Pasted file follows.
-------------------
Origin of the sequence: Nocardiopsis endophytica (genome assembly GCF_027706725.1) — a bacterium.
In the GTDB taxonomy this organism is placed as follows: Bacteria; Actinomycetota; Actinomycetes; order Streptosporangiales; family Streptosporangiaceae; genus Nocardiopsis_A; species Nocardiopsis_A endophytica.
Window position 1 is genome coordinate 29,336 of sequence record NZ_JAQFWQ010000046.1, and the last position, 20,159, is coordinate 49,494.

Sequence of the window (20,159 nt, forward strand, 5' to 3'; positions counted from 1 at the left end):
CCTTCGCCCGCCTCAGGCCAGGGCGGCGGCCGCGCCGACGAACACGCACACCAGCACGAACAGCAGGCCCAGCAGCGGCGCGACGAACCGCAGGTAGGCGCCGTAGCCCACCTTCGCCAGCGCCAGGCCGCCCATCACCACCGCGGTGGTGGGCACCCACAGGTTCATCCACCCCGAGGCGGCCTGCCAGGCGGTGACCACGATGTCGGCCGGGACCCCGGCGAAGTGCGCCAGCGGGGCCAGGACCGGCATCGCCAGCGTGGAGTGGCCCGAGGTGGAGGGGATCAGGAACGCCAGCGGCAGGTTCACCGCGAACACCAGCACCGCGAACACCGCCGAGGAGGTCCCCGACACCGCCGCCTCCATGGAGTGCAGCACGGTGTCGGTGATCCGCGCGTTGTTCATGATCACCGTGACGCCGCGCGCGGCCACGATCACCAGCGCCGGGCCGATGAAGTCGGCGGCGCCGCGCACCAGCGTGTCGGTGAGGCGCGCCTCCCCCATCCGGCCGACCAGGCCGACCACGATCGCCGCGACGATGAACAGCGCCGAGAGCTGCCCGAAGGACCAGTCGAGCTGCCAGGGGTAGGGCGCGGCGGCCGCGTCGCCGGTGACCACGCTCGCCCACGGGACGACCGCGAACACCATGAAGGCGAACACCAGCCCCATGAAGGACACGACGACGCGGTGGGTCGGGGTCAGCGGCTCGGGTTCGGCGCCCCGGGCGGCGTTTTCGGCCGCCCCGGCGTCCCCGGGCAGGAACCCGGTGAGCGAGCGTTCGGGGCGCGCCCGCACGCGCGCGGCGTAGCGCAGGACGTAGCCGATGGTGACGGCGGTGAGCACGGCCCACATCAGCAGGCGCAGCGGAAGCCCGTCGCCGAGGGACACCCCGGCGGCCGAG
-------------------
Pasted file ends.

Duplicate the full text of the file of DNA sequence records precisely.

Origin of the sequence: Nocardiopsis endophytica (genome assembly GCF_027706725.1) — a bacterium.
In the GTDB taxonomy this organism is placed as follows: Bacteria; Actinomycetota; Actinomycetes; order Streptosporangiales; family Streptosporangiaceae; genus Nocardiopsis_A; species Nocardiopsis_A endophytica.
Window position 1 is genome coordinate 29,336 of sequence record NZ_JAQFWQ010000046.1, and the last position, 20,159, is coordinate 49,494.

Sequence of the window (20,159 nt, forward strand, 5' to 3'; positions counted from 1 at the left end):
CCTTCGCCCGCCTCAGGCCAGGGCGGCGGCCGCGCCGACGAACACGCACACCAGCACGAACAGCAGGCCCAGCAGCGGCGCGACGAACCGCAGGTAGGCGCCGTAGCCCACCTTCGCCAGCGCCAGGCCGCCCATCACCACCGCGGTGGTGGGCACCCACAGGTTCATCCACCCCGAGGCGGCCTGCCAGGCGGTGACCACGATGTCGGCCGGGACCCCGGCGAAGTGCGCCAGCGGGGCCAGGACCGGCATCGCCAGCGTGGAGTGGCCCGAGGTGGAGGGGATCAGGAACGCCAGCGGCAGGTTCACCGCGAACACCAGCACCGCGAACACCGCCGAGGAGGTCCCCGACACCGCCGCCTCCATGGAGTGCAGCACGGTGTCGGTGATCCGCGCGTTGTTCATGATCACCGTGACGCCGCGCGCGGCCACGATCACCAGCGCCGGGCCGATGAAGTCGGCGGCGCCGCGCACCAGCGTGTCGGTGAGGCGCGCCTCCCCCATCCGGCCGACCAGGCCGACCACGATCGCCGCGACGATGAACAGCGCCGAGAGCTGCCCGAAGGACCAGTCGAGCTGCCAGGGGTAGGGCGCGGCGGCCGCGTCGCCGGTGACCACGCTCGCCCACGGGACGACCGCGAACACCATGAAGGCGAACACCAGCCCCATGAAGGACACGACGACGCGGTGGGTCGGGGTCAGCGGCTCGGGTTCGGCGCCCCGGGCGGCGTTTTCGGCCGCCCCGGCGTCCCCGGGCAGGAACCCGGTGAGCGAGCGTTCGGGGCGCGCCCGCACGCGCGCGGCGTAGCGCAGGACGTAGCCGATGGTGACGGCGGTGAGCACGGCCCACATCAGCAGGCGCAGCGGAAGCCCGTCGCCGAGGGACACCCCGGCGGCCGAG